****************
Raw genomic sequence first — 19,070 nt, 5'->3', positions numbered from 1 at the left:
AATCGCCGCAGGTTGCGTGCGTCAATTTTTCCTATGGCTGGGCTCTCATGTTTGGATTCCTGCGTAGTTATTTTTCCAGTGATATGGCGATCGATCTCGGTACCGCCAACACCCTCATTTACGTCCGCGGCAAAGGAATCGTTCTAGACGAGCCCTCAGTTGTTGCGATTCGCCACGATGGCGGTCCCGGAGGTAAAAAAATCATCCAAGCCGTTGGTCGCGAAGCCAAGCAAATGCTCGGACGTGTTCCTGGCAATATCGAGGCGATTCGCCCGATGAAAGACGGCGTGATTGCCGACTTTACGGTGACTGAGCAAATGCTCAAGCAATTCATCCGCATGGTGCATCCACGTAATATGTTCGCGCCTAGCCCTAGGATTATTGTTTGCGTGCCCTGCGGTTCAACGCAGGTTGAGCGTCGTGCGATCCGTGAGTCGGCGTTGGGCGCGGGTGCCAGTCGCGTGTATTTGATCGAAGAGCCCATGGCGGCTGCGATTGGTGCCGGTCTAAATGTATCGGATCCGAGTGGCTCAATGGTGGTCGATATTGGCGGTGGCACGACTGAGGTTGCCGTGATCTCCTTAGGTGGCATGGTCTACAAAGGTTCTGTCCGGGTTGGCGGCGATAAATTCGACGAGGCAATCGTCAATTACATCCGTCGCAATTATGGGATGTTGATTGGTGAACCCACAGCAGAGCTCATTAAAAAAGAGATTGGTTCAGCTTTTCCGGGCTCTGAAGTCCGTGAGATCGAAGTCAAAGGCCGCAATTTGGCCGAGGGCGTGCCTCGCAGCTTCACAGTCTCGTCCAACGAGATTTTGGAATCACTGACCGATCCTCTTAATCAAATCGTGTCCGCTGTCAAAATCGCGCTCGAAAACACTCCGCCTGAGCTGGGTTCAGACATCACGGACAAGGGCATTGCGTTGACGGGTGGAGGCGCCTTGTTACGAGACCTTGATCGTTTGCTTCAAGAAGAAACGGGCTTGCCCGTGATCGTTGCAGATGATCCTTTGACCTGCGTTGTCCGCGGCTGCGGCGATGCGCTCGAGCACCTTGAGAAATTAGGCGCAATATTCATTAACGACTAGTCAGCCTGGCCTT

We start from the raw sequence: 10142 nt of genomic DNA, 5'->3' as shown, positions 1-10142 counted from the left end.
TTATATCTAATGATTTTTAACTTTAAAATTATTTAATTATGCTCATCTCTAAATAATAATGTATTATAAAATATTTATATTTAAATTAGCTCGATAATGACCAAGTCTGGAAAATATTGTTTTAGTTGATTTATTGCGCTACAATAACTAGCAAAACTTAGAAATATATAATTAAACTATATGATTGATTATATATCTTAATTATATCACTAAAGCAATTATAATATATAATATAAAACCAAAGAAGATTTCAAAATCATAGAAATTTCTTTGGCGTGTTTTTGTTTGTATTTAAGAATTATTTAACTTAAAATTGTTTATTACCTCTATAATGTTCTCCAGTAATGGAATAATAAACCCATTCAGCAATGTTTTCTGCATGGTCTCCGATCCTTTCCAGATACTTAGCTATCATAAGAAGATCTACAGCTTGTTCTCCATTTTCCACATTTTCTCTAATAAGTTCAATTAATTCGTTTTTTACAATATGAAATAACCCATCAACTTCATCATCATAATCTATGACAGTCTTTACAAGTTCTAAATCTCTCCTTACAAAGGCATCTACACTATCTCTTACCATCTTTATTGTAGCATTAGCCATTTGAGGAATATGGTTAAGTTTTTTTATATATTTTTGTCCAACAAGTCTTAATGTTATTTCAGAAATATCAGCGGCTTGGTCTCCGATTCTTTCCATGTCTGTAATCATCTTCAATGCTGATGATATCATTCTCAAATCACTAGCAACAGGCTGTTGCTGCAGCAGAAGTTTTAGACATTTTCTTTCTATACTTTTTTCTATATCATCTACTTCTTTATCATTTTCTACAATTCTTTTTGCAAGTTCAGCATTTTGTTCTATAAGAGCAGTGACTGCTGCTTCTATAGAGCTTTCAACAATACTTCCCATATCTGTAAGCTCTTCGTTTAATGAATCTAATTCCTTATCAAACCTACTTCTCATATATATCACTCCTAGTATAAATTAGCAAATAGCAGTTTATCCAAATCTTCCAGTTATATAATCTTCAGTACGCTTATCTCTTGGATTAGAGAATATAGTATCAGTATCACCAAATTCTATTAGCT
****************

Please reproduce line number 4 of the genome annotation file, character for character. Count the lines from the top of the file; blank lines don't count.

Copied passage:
TTATATCTAATGATTTTTAACTTTAAAATTATTTAATTATGCTCATCTCTAAATAATAATGTATTATAAAATATTTATATTTAAATTAGCTCGATAATGACCAAGTCTGGAAAATATTGTTTTAGTTGATTTATTGCGCTACAATAACTAGCAAAACTTAGAAATATATAATTAAACTATATGATTGATTATATATCTTAATTATATCACTAAAGCAATTATAATATATAATATAAAACCAAAGAAGATTTCAAAATCATAGAAATTTCTTTGGCGTGTTTTTGTTTGTATTTAAGAATTATTTAACTTAAAATTGTTTATTACCTCTATAATGTTCTCCAGTAATGGAATAATAAACCCATTCAGCAATGTTTTCTGCATGGTCTCCGATCCTTTCCAGATACTTAGCTATCATAAGAAGATCTACAGCTTGTTCTCCATTTTCCACATTTTCTCTAATAAGTTCAATTAATTCGTTTTTTACAATATGAAATAACCCATCAACTTCATCATCATAATCTATGACAGTCTTTACAAGTTCTAAATCTCTCCTTACAAAGGCATCTACACTATCTCTTACCATCTTTATTGTAGCATTAGCCATTTGAGGAATATGGTTAAGTTTTTTTATATATTTTTGTCCAACAAGTCTTAATGTTATTTCAGAAATATCAGCGGCTTGGTCTCCGATTCTTTCCATGTCTGTAATCATCTTCAATGCTGATGATATCATTCTCAAATCACTAGCAACAGGCTGTTGCTGCAGCAGAAGTTTTAGACATTTTCTTTCTATACTTTTTTCTATATCATCTACTTCTTTATCATTTTCTACAATTCTTTTTGCAAGTTCAGCATTTTGTTCTATAAGAGCAGTGACTGCTGCTTCTATAGAGCTTTCAACAATACTTCCCATATCTGTAAGCTCTTCGTTTAATGAATCTAATTCCTTATCAAACCTACTTCTCATATATATCACTCCTAGTATAAATTAGCAAATAGCAGTTTATCCAAATCTTCCAGTTATATAATCTTCAGTACGCTTATCTCTTGGATTAGAGAATATAGTATCAGTATCACCAAATTCTATTAGCT